Nic Wilkins started selling parts of his sneaker collection online two years ago as a way to make some extra cash in college. The hobby took off and this year, he expects to move 10,000 pairs of shoes. His anticipated take is a 25 percent profit from over $1 million in sales.
The main website enabling Mr. Wilkins’ now full-time business? StockX, a site that treats coveted consumer goods like sneakers as tradable commodities.
Sneaker collecting and trading “just keeps growing,” said Mr. Wilkins, a 24-year-old San Francisco resident who recently hired a business partner to manage his shoe inventory at a warehouse in upstate New York. “It is absolutely wild.”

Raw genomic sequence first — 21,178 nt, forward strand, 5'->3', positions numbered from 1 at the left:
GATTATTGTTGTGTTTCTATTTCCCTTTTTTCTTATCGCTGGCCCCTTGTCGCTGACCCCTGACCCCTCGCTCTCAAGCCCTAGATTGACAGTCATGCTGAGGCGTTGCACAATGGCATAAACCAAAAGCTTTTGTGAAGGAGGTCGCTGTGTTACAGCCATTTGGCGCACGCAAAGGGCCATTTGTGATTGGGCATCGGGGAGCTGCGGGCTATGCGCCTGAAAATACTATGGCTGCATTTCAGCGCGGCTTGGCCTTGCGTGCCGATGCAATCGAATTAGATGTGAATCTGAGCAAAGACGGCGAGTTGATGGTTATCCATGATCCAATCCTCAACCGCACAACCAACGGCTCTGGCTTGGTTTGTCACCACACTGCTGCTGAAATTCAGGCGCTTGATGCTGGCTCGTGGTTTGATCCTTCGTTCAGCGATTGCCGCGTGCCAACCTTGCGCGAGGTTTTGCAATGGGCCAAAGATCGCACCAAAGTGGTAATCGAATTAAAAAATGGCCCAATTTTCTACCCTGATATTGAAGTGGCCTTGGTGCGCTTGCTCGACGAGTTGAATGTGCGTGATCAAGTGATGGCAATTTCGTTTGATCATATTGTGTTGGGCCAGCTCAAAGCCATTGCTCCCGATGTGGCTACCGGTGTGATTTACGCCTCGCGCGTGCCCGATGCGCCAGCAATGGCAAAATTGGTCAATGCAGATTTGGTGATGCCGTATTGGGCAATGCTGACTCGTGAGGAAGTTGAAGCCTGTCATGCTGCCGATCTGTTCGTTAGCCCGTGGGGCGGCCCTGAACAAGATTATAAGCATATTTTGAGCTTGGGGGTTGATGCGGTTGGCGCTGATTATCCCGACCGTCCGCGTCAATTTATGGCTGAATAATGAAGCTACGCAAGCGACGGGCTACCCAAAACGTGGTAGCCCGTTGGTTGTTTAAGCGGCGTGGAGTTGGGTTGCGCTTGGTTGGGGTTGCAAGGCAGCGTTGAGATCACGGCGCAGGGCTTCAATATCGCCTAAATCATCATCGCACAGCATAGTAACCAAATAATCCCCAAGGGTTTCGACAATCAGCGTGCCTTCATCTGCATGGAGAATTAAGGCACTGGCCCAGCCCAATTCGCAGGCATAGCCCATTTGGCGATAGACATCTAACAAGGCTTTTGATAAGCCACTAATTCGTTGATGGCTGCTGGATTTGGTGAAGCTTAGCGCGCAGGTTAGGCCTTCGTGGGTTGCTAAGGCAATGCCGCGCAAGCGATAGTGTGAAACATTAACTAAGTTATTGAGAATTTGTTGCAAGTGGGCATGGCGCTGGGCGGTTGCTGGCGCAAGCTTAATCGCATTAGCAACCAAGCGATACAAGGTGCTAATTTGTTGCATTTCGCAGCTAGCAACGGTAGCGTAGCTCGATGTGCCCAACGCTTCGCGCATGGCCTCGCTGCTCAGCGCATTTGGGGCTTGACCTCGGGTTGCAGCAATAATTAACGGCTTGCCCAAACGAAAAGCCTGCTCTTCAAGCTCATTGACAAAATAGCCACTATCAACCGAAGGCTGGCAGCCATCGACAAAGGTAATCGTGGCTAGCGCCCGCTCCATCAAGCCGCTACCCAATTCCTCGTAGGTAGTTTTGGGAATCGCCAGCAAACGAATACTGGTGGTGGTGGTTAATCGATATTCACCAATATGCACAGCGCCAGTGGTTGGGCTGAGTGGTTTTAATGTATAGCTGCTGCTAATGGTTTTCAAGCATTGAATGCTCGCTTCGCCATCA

StockX is part of a burgeoning group of online marketplaces that have turned resales of sneakers into a kind of currency — and an increasingly big business. Other sites like GOAT Group, Stadium Goods and Bump, which also resell sneakers, streetwear and other goods, have raised more than $200 million in venture capital funding. On Wednesday, StockX said it had hired a new chief executive to expand its business and garnered a fresh $110 million in financing that values it at more than $1 billion.
The rise of these online marketplaces is now pushing sneaker retailers and brands to rethink the potential of resale sites — once deemed a quirky niche for enthusiasts — as serious distribution channels. In February, Foot Locker invested $100 million in GOAT Group and said the companies would “combine efforts across digital and physical retail platforms.” And the luxury site Farfetch acquired the LVMH-backed Stadium Goods for $250